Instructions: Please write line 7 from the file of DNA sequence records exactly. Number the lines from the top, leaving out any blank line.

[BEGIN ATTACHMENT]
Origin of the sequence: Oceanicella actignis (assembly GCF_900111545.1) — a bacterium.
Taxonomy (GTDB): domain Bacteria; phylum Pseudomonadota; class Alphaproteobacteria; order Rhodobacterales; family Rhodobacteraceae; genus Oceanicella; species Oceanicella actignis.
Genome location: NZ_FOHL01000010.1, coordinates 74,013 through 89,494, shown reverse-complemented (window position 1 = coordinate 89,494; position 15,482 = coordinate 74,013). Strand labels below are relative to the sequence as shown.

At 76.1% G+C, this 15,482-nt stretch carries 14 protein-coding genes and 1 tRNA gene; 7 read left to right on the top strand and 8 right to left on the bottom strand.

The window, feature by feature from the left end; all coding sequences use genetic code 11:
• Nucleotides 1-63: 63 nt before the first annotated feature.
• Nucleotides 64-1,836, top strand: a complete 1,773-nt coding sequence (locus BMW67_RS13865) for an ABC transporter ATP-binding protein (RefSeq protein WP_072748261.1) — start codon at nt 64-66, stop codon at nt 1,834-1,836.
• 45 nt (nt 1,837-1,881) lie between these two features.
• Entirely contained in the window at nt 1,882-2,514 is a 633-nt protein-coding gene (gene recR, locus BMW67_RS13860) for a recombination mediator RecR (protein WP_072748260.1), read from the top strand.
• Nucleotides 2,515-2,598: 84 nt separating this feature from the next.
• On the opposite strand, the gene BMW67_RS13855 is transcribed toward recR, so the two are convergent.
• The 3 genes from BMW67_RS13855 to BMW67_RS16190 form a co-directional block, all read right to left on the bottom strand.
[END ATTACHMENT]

• Nucleotides 64-1,836, top strand: a complete 1,773-nt coding sequence (locus BMW67_RS13865) for an ABC transporter ATP-binding protein (RefSeq protein WP_072748261.1) — start codon at nt 64-66, stop codon at nt 1,834-1,836.